And then there were two. Entering Week 10, the AFC East was completely up for grabs, with three teams tied for first place and the fourth-place Dolphins only one game back. This game, although not a must-win for either team, had huge implications for both clubs.
The Pats were coming off a close loss to the Colts (a game which could have gone either way), and the Bills had lost three of their last four (including back-to-back losses to division foes Miami and New York) after starting the season at 4-0. The end-result was set ahead of time: win and stay in first place.
The game started in New England's favor. The Bills started with ball, and proceeded to give it to Marshawn Lynch for a seven yard gain. By some crazy twist of fortune, they decided to pass the ball on the next two downs. On second down, the pass rush got to QB Trent Edwards and he under-threw his target. And on the next down, Richard Seymour completely bested the Bills' LG to get to Edwards for a sack.
After forcing Buffalo to go 3-and-out on their first possession, Matt Cassel led the Pats downfield quickly. On first down, the Bills committed an unnecessary roughness penalty, giving New England 15 yards for free. Then a couple plays later, the Bills failed to challenge a deep pass to Wes Welker where he stepped out of bounds, giving the Patriots more free yardage.
Two plays later, Cassel scrambled up the middle for a touchdown. Bills LB Kawika Mitchell seemed to run away from the QB, expecting him to dump it off before he reached the line of scrimmage—this opened up a gigantic hole for Cassel to exploit.
Two possessions later, on the Bills' first play of their 3rd drive, Edwards tossed an ill-advised deep pass to Lee Evans who couldn't reach the ball. Luckily it fell right in to Ellis Hobbs' hands. With the ball and good field position, the Pats were able to add three more points with a Gostkowski field goal.
The game continued like this for most of the remainder, with the Pats getting the ball back on their own eight yard line with 11:05 left in the 4th quarter, up 13-3. Clearly there was enough time for the Bills to tie the game if they could stop the Pats on this drive. Unfortunately for Buffalo, the Patriots conducted one of the most spectacular drives I have ever seen. In fact, the drive set a franchise record. It was perfect.
The drive started slow with Kevin Faulk rushing for one yard to the right. Then Cassel failed to connect with Moss. A pass to former-Bills WR Sam Aiken gave them the first, and the cycle continued: short rush on first down, little or no gain on second, and a first down on third. Repeat.
Nineteen plays and over nine minutes later, the Pats handed the ball to surprising rookie RB BenJarvis Green-Ellis for a touchdown. The TD capped off a record-setting drive, matching their franchise record of a 19 play drive against the Jets in 2002. Let me re-iterate: the drive was perfect, eating up a ridiculous amount of clock, and ending with a touchdown.
Even though the Bills reached the endzone quickly on their next possession and followed up with a very close/genius on-side kick, the game was out of reach. At the end of the day, the Pats walked off with a 20-10 win and a spot at the top of the AFC East. This marked the 10th straight time the Patriots have beaten the Bills.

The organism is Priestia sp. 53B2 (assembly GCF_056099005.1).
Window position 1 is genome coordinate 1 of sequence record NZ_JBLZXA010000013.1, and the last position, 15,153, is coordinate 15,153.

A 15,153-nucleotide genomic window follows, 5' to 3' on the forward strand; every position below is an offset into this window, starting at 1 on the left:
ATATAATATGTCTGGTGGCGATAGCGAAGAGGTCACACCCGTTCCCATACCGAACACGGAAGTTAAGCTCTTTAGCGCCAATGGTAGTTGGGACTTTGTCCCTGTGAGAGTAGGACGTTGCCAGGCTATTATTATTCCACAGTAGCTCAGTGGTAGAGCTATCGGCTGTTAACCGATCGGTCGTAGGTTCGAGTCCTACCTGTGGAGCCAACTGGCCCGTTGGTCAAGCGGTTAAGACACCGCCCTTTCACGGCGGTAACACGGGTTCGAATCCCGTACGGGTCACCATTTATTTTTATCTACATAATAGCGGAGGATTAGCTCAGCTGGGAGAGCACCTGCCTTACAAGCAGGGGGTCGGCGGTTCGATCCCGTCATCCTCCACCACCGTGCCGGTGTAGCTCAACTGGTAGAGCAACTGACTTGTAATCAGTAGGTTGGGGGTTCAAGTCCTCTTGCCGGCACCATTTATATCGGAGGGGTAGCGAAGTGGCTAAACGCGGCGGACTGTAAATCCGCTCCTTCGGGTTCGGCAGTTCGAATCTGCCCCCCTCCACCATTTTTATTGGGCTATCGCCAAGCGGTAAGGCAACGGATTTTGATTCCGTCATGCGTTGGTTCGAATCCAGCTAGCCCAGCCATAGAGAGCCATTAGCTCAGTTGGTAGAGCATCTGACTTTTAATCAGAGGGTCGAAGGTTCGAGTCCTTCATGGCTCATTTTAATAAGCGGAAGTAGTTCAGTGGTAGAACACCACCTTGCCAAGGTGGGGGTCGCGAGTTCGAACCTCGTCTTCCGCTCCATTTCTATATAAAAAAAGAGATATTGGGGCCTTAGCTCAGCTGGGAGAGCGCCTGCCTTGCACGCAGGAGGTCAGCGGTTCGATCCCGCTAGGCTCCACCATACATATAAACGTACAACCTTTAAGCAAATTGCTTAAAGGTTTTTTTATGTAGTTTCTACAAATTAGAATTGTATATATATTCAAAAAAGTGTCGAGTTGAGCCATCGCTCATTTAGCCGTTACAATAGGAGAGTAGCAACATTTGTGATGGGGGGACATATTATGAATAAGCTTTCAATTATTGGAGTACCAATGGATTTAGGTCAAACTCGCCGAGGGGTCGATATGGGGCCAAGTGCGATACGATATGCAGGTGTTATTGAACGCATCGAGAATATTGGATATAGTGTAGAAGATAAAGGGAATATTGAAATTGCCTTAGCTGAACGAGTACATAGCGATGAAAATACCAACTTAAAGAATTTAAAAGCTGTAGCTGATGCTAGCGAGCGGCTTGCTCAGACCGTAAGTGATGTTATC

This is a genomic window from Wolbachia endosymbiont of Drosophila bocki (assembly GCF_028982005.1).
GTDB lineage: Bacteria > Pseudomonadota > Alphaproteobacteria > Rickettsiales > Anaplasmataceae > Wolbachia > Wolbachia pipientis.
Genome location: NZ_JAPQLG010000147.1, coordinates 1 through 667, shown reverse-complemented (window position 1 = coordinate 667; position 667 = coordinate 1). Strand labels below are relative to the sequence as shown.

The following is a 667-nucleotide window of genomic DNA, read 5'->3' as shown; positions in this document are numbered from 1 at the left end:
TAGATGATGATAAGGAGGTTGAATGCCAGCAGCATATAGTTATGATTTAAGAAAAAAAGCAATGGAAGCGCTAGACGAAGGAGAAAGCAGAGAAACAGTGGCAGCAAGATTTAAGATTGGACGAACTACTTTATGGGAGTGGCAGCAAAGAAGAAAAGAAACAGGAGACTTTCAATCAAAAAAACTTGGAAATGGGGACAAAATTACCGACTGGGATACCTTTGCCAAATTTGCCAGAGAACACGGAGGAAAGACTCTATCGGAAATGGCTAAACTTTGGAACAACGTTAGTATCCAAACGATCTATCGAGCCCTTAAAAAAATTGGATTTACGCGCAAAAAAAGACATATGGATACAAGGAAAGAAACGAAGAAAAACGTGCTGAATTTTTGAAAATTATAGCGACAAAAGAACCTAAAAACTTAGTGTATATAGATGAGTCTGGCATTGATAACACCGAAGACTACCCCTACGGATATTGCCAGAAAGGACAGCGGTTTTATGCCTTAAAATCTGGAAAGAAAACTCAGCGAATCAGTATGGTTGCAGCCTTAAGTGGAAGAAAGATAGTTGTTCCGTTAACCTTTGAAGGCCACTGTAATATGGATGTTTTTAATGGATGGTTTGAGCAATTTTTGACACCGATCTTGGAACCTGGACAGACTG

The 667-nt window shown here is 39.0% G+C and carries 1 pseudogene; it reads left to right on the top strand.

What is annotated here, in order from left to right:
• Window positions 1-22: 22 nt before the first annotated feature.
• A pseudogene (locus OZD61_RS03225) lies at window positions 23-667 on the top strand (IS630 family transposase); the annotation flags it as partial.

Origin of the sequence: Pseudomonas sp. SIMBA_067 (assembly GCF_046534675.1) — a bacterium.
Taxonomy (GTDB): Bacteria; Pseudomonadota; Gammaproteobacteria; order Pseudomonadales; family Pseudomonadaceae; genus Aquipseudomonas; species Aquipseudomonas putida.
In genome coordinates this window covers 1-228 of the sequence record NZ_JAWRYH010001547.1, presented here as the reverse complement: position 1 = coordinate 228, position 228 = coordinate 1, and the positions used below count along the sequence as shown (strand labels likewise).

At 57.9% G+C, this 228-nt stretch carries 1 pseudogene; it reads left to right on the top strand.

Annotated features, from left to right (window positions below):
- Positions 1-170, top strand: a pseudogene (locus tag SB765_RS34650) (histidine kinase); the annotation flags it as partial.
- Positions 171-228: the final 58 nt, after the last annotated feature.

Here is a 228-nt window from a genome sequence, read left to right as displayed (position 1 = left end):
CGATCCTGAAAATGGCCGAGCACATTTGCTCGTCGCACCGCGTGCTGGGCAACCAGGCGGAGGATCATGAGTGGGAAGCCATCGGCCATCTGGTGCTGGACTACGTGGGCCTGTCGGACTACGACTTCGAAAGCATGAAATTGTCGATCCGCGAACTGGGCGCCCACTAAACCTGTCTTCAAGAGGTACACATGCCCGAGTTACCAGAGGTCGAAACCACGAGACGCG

Every team in the East, other than the Bills, ended up walking away a victor, with the Jets knocking off the Rams and the Dolphins squeaking by the Seahawks. This leaves the Pats and Jets tied for first (and going head-to-head on Thursday), with the Bills and Dolphins tied for 3rd.
On to the player stock market:
- BenJarvis Green-Ellis: Remember, this guy is only on the roster because of how many injuries we've had at the RB position. You may have forgotten that little detail because he's tearing it up. In fact, many of my peers agree with me when I say I like Green-Ellis more than I like Maroney. Go figure, an undrafted rookie free agent being better than a first-round pick. "My goal is to get a touchdown on every play," said the RB after the game. He finished with 105 yards on 26 carries and one touchdown. The kid looks good.
- Wes Welker: Brady and Moss got all the records and limelight last year. This year is Wes' turn. By catching a pass in the 3rd quarter, Welker set an NFL record for being the first player in history to catch at least six passes in the first nine games of the season. I still can't understand how Miami got rid of this guy—he is the ultimate slot receiver, and serves as a great security blanket for Cassel.
- Randy Moss: Moved up to No.17 on the NFL's overall receptions list. He seems to be doing whatever the Pats want him to do (slants, reverses, etc.), even if it means he gets a bit hurt (which he did during the game, only to return a few plays later). Great team player.
- Jerod Mayo: Clearly the defensive rookie of the year to this point, Mayo remained solid in run stopping, pass rushing, and even in pass coverage. The kid can play ball, and Belichick knows it: Mayo was yet again on the field for nearly every play. Expect to hear his name for a long time on this team.
- Secondary: Two interceptions, but they owe most of their success to…
- Defensive Front-Seven: A great showing from the defensive line and the linebackers (especially Mike Vrabel, Richard Seymour, and Ty Warren). Their strong pass rush caused Edwards to miss his mark on several throws, allowing our questionable secondary to succeed.
- Offensive Line: I don't remember seeing the Bills pressure Cassel or consistently stop the run. That means only one thing: great job by the OL.
- Special Teams: Gostkowski missed a field goal, but most likely due to the wind. The coverage was terrible, allowing a huge return in the 4th quarter which set up the Bills' only touchdown. Otherwise, this was a decent showing from the group.
Nobody. The team performed well overall and nobody deserves to be in this category.